37a silks [Derby attire] - the garments worn by a jockey in the owner's colors. One of several references to horse racing in the puzzle.

6d oda [Certain ladies' room] - a room in a harem. I'm very familiar with this one, not because I frequent harems, but because it comes up a lot in cryptic crosswords.

10d do-rag [It might be worn under a cap] - a scarf or cloth worn to protect one's hairstyle (a 1990s coinage according to lexicographers).

The Rest

10a depts. [Firm parts: Abbr.]; 15a I'm on a diet [Dessert skipper's declaration]; 16a owlet [Big-eyed baby]; 17a gold watch [Valuable piece of time?]; 19a groin [It's sometimes pulled while running]; 23a old nag [Track has-been]; 26a els [Transports near stairs]; 27a greedy [Like pigs]; 29a up-end [Topple]; 34a leanest [Most economical]; 36a idées [Bits of créativité]; 39a tickle [Amuse]; 41a KOs [Lays out]; 44a hor. [Knob on old TVs: Abbr.]; 45a gashes [They might be in stitches]; 50a ptero- [Feather: Prefix]; 51a your honor [Term of address used during an argument]; 54a oleos [They're often found in tubs]; 55a none at all [Zip]; 56a tyros [They're green]; 57a okey-dokey ["Sure"].

1d jiggle [Shake]; 2d amoral [Unlikely to be judgmental]; 3d no loss ["It won't be missed"]; 4d end it [Split up]; 5d fawn [Forest issue]; 7d nit [Small beef]; 8d decided [Unquestionable]; 9d at hand [Near]; 11d ewer [It has a lip and a mouth but never speaks]; 12d Pliocene [Epoch when the landmasses of North and South America joined]; 13d ten cents [A call used to go out for this]; 14d stakeout [Plan to catch a criminal]; 27d GPOS [Mailing ctrs.]; 29d used [Handled]; 30d bake [Oven dial word]; 31d high spot [Climax]; 32d adroitly [À la an expert]; 33d near beer [Drink for a designated driver, maybe]; 34d like [Not far from]; 35d ells [Direction-changing pipes]; 37d schnook [Blockhead]; 39d tai [___ chi]; 40d I say no [Rally speaker's emphatic response to his own rhetorical question]; 42d Oriole [A.L. East player]; 43d snarly [Cross]; 45d gross [Total amount]; 46d Kyoto [Former capital of Japan]; 48d -eroo [Sock attachment?]; 49d shad [Atlantic catch]; 52d une [Armagnac article].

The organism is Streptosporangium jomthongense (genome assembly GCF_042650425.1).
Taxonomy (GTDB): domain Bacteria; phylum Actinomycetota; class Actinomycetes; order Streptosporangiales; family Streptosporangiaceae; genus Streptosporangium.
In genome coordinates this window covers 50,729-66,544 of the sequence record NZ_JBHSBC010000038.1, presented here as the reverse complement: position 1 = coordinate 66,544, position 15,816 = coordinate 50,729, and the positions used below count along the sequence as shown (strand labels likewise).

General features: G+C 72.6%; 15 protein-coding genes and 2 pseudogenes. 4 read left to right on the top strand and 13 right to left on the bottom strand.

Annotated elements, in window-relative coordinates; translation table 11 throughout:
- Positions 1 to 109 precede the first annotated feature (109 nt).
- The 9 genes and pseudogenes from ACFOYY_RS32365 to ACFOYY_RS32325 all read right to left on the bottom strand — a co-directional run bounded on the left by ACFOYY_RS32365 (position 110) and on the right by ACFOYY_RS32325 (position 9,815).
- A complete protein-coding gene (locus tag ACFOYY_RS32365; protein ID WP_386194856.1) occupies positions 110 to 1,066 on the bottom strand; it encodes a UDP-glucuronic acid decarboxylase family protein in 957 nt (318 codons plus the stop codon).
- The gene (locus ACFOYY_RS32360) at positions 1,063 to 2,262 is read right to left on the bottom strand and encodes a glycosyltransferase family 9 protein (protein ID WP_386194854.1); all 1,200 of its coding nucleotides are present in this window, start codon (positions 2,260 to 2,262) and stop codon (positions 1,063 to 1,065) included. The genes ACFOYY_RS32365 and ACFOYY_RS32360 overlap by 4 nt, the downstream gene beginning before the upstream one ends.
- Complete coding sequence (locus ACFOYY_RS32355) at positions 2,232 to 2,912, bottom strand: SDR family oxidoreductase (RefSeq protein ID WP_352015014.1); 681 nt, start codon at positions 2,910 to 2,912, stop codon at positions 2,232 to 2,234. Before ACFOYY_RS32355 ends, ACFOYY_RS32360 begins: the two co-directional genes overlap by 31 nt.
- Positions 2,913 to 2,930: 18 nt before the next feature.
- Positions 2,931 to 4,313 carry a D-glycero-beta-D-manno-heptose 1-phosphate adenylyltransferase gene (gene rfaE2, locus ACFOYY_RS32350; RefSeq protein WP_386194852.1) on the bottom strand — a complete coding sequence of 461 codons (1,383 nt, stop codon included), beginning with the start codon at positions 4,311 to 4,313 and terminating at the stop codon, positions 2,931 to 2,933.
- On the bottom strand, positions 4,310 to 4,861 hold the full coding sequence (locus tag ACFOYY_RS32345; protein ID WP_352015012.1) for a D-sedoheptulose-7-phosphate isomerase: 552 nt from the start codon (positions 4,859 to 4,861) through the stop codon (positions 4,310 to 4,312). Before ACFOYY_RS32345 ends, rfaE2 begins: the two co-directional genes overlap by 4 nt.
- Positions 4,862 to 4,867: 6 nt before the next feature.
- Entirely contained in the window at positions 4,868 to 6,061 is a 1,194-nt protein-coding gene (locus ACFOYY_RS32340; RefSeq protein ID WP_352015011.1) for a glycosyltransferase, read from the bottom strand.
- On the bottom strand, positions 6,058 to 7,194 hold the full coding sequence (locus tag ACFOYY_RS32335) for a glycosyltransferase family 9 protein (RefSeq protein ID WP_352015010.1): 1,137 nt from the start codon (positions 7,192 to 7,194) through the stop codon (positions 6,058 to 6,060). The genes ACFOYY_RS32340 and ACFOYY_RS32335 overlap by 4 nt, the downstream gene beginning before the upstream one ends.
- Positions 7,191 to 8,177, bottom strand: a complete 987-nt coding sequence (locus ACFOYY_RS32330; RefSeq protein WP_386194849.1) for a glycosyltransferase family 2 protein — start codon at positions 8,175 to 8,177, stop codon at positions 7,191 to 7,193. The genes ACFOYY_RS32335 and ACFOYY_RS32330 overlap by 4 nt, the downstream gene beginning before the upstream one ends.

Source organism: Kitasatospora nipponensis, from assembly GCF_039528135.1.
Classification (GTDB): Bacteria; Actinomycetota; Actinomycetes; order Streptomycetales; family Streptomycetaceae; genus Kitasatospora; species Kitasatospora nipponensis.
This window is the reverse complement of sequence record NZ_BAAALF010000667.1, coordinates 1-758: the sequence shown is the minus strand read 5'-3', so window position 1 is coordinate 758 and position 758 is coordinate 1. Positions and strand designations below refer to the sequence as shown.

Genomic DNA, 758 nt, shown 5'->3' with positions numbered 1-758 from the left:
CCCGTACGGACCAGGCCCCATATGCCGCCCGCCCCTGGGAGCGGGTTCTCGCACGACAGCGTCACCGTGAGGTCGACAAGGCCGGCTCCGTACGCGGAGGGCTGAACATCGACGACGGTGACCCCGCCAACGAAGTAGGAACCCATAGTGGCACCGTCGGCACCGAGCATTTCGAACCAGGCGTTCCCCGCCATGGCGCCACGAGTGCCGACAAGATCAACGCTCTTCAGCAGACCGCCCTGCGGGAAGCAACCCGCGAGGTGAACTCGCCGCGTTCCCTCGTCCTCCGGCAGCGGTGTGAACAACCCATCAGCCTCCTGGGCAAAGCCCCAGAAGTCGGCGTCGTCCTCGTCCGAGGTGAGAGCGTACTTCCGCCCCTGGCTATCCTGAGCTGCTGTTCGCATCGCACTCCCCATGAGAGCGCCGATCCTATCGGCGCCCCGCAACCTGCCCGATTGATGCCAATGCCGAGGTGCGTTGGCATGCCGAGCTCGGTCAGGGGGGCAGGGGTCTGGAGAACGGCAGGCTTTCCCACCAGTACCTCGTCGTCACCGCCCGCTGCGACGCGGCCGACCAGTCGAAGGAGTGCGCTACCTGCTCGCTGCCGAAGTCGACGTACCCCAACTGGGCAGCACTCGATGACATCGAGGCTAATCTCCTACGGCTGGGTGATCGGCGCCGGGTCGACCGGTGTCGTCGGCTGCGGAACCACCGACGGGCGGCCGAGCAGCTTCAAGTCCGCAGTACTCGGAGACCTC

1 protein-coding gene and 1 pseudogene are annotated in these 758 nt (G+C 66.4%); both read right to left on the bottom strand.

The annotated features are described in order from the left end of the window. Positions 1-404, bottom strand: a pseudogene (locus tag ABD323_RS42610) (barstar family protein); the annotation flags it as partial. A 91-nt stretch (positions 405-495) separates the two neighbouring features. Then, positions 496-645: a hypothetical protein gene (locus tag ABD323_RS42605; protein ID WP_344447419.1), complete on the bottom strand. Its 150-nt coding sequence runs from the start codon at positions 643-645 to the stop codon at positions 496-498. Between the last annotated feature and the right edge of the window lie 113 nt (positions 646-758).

You saw Art Garfunkel, performing without Paul Simon? Blimey dude, that is just wrong.

Bill Butler said...

This one was tough for me. I had "dee" as a passing grade for the longest time, instead of "cee", and when I copped onto "pliocene" I had it as "pleocene". I'll swear we spelled it that way at school!

Crossword Man said...

No Paul Simon at the concert. But Art Garfunkel's son James (who looked to be about 15) joined in for a number or two.

And is it Plasticene or Plasticine? Chambers Dictionary had that one wrong at one time.

Magdalen said...

FMC (let me know about the shorter name when you get a chance) -- as a huge fan of Simon & Garfunkel, I know all the criticism of Garfunkel's reedy voice, lack of musical chops, etc., etc. The concert was okay (we'd won free tix through the Times of London) and it was just on the other side of Hampstead Heath from where we were staying, so convenient to get to), but what I really wanted to hear was some of his stuff from the album he did recently (like 2005) with Buddy Mondlock and Maia Sharp, "Everything Waits to Be Noticed." Check it out -- it's really good. He did one song, I think -- that was disappointing, but it was still a fun concert. We saw Richard & Judy (or Richard without Judy, I forget) -- the Regis Philbin & Kathie Lee Gifford of Brit TV.